In all labs and exercises, you will be handing in a set of domain specifications and problem specifications, possibly together with a report. All domains and problems must be easily readable and sufficiently commented, explaining the way you represent the domain and motivating your choice of predicates, objects and operators unless these choices seem so obvious that explaining them would be silly. Naturally, names of predicates, operators and constants should be chosen with some care.
Note that if you try out one design and find out that you have to make changes to make it work, then this is an excellent opportunity for explaining why you made the change and why your new design is better. This is one way of demonstrating your understanding of how planning domains are modeled.
Results should always be reported to your lab assistant.
Policy for handing in computer lab assignments at IDA
General policy: For all IDA courses having computer lab assignments there will be one deadline during or at the end of the course. If you fail to make the deadline, you must retake the, possibly new, lab course the next time the course is given.
Deviation in this course: There will be some additional opportunities to hand in your assignments. See the lecture notes for further information.
General rules for examination of computer lab assignments at IDA
You are expected to do lab assignments in group or individually, as instructed for a course. However, examination is always based on individual performance.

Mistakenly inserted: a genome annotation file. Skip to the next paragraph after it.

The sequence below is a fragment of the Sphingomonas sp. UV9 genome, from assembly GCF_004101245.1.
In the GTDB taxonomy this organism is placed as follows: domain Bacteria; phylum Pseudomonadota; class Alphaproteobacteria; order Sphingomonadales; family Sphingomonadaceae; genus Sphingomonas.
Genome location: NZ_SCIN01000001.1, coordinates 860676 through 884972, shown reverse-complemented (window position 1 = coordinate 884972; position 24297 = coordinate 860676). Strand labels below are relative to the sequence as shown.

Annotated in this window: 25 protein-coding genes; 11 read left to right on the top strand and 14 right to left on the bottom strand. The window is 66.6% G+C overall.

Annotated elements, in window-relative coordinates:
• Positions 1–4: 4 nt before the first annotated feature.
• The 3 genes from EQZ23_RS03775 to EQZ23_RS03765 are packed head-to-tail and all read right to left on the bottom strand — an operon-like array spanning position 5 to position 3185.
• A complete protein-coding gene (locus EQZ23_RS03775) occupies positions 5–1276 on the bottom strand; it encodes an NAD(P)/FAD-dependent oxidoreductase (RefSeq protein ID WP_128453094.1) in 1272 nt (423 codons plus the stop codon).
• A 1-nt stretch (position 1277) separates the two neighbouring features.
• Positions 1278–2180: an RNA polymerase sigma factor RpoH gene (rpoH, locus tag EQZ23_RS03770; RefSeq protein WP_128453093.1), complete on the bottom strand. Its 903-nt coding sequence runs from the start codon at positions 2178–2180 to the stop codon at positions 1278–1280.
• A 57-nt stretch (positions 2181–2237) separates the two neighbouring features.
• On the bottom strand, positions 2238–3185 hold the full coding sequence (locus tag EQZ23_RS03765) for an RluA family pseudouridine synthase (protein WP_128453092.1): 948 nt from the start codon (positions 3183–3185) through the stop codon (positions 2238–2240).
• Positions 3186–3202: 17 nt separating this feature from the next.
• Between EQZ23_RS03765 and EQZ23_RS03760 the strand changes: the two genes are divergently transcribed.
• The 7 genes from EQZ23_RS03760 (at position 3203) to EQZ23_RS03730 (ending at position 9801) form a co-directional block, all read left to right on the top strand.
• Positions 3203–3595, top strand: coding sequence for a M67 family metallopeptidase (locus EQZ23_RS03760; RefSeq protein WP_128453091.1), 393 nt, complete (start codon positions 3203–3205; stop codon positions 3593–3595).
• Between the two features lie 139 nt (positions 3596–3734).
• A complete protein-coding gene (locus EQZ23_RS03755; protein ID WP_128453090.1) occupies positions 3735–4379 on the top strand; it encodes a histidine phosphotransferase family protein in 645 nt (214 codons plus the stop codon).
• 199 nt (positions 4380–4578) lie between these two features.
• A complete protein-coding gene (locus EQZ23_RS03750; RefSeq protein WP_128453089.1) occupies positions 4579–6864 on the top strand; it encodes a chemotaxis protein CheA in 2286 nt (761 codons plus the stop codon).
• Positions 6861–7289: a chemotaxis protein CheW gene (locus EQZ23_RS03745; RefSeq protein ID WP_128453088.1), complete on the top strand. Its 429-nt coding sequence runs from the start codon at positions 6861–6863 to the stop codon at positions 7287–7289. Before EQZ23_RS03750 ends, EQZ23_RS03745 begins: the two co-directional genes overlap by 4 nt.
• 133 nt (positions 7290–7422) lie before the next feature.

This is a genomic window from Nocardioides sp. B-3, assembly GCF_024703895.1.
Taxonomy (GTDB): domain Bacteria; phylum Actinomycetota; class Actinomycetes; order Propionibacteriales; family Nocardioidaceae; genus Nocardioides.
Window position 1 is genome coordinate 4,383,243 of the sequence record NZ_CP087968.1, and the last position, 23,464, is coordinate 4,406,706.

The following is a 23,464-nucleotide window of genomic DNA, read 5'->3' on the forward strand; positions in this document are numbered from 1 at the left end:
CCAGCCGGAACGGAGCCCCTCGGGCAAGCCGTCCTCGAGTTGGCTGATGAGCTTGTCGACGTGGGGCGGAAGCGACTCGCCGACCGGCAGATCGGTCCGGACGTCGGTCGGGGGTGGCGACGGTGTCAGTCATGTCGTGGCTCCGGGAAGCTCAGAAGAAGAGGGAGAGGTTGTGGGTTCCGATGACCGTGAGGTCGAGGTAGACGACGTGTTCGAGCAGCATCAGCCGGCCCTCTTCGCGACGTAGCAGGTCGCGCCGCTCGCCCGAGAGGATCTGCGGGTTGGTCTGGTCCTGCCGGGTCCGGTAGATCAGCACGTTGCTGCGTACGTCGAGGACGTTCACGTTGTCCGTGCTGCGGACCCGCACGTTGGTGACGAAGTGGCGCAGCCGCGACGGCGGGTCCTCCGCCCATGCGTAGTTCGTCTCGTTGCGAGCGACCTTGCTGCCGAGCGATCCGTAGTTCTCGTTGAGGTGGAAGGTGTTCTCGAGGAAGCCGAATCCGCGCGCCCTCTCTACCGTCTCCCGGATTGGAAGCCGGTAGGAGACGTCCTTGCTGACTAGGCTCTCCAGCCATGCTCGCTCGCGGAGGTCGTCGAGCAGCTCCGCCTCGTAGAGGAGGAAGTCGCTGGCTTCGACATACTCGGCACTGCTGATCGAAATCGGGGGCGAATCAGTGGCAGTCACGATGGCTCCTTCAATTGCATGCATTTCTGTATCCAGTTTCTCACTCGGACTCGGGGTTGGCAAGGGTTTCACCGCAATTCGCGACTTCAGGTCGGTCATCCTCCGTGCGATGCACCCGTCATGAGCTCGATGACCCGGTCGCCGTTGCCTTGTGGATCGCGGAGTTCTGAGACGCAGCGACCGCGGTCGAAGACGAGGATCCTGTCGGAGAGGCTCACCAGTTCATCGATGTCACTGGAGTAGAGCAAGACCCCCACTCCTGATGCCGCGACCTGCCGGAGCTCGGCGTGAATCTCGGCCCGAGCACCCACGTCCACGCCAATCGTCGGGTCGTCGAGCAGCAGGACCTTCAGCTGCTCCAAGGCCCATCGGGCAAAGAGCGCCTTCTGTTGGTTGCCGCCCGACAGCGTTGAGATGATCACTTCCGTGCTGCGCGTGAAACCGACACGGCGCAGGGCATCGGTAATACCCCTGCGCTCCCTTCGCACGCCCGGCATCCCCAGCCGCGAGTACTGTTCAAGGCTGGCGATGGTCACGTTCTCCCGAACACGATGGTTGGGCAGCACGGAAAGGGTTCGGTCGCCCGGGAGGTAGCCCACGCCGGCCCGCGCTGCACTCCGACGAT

It is not allowed to hand in solutions copied from other students, or from elsewhere, even if you make changes to the solutions. If there is suspicion of such, or any other form of cheating, teachers are obliged to report it to the University Disciplinary Board.
Be prepared to answer questions about details in specific code and its connection to theory. You may also be asked to explain why you have chosen a specific solution. This applies to all group members.
If you foresee problems meeting a deadline, contact your teacher. You can then get some help and maybe the deadline can be set to a later date. It is always better to discuss problems, instead of, e.g., to cheat.
Any kind of academic dishonesty, such as cheating, plagiarism or use of unauthorized assistance, and failure to comply with university examination rules, may result in the filing of a complaint to the University Disciplinary Board. The potential penalties include warnings and suspension from further studies.
Page responsible: Jonas Kvarnström
Last updated: 2014-03-19